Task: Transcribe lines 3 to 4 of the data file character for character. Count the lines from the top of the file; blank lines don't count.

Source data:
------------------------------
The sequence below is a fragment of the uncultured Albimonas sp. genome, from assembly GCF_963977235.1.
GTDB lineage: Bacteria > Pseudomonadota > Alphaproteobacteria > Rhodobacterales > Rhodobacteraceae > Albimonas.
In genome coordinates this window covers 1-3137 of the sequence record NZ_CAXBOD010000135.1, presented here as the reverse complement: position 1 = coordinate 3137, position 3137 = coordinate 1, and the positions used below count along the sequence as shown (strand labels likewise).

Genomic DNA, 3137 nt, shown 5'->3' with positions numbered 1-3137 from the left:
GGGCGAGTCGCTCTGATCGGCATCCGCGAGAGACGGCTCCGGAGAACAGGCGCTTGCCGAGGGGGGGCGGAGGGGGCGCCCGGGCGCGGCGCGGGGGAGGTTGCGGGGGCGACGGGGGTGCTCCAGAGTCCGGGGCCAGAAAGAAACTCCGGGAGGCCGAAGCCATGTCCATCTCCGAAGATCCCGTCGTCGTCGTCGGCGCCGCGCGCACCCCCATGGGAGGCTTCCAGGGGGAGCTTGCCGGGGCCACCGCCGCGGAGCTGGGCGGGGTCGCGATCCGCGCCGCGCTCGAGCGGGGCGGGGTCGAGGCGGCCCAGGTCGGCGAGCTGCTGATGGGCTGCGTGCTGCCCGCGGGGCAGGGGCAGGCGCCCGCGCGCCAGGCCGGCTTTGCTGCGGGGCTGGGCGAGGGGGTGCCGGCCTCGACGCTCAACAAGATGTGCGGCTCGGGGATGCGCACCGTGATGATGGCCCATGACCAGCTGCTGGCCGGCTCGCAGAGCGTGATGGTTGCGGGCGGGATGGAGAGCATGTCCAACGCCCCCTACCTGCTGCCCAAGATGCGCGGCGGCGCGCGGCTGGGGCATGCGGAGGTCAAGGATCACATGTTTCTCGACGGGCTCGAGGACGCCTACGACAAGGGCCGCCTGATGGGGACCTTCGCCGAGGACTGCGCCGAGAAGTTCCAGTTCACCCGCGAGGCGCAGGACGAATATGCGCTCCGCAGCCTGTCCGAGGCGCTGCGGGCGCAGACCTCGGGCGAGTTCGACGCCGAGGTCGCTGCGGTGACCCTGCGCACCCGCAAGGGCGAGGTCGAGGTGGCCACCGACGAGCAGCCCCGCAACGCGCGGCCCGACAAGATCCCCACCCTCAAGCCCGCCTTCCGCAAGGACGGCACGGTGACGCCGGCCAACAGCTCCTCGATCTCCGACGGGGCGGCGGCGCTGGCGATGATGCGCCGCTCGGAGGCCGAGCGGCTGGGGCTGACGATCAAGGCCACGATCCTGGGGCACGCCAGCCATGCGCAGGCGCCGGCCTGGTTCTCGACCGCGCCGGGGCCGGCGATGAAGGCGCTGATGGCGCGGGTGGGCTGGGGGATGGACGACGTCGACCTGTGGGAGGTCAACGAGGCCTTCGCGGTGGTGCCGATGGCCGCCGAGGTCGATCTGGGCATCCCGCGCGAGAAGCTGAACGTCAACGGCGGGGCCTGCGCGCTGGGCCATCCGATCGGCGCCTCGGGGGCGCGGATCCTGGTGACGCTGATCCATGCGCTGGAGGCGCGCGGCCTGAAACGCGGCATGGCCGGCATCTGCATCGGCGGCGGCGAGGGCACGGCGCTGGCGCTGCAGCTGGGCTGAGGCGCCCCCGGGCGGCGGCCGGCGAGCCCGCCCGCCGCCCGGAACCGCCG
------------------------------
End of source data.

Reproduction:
In genome coordinates this window covers 1-3137 of the sequence record NZ_CAXBOD010000135.1, presented here as the reverse complement: position 1 = coordinate 3137, position 3137 = coordinate 1, and the positions used below count along the sequence as shown (strand labels likewise).

Genomic DNA, 3137 nt, shown 5'->3' with positions numbered 1-3137 from the left: